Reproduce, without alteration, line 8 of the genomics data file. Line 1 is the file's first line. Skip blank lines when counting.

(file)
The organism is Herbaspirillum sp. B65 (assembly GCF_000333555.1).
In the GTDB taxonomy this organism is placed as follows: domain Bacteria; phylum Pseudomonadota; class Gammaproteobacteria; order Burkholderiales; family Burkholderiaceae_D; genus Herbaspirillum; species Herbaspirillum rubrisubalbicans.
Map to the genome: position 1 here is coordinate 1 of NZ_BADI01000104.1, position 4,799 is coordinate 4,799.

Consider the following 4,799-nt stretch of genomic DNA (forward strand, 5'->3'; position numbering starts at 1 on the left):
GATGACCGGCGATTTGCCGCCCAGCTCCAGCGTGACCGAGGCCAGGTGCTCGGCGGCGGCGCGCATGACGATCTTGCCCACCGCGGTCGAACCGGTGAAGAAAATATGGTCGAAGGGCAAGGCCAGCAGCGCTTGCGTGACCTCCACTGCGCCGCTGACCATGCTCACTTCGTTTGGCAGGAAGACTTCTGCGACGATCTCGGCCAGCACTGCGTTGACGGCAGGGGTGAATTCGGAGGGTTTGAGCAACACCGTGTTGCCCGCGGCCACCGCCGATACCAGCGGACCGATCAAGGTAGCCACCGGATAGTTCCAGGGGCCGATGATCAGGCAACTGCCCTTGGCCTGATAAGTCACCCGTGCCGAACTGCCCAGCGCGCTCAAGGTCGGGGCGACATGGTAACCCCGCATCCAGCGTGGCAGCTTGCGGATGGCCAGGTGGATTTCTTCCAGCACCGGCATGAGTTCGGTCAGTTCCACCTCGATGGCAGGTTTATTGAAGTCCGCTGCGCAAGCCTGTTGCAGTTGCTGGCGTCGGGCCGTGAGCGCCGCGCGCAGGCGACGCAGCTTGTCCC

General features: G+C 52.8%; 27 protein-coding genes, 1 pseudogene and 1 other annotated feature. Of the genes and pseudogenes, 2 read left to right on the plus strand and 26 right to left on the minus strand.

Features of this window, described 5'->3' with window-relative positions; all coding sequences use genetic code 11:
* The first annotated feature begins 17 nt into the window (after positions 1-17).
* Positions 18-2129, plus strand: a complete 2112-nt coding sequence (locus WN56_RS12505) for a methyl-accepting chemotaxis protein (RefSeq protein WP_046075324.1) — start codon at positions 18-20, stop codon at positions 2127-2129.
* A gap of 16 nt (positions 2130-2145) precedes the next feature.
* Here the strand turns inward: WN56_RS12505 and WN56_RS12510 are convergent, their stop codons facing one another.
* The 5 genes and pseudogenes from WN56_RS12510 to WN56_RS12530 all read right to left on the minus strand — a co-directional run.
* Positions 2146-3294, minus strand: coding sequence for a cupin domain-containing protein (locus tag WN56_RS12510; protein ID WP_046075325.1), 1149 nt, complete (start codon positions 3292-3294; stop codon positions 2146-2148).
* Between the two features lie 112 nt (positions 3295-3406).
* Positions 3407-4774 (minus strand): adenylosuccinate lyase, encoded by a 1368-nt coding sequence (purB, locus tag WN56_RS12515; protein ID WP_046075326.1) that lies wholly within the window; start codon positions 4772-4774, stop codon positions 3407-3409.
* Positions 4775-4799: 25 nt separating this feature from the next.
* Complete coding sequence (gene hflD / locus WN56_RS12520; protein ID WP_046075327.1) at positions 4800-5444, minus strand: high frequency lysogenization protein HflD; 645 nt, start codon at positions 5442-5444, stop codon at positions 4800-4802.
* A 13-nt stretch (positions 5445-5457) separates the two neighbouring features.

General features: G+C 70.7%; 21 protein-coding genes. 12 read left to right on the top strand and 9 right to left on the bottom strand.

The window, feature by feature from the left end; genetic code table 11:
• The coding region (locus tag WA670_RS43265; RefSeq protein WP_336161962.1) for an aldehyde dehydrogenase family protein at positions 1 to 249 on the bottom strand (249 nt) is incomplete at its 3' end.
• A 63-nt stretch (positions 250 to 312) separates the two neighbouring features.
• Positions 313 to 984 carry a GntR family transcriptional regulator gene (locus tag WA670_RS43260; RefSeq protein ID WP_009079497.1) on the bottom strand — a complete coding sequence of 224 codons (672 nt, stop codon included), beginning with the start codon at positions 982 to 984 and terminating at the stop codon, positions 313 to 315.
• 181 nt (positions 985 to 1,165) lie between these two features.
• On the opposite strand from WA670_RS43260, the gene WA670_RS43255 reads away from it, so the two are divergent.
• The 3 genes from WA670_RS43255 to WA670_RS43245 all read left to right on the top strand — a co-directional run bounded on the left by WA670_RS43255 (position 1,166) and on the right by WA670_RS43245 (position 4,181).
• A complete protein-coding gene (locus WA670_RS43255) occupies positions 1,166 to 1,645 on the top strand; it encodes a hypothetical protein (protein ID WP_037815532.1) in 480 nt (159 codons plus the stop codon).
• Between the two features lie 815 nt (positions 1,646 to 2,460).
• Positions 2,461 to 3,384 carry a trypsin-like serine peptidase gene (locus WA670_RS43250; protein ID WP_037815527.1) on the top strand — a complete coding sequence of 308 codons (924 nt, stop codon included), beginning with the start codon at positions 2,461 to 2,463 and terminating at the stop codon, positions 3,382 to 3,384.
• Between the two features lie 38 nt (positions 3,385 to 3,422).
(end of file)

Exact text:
* The first annotated feature begins 17 nt into the window (after positions 1-17).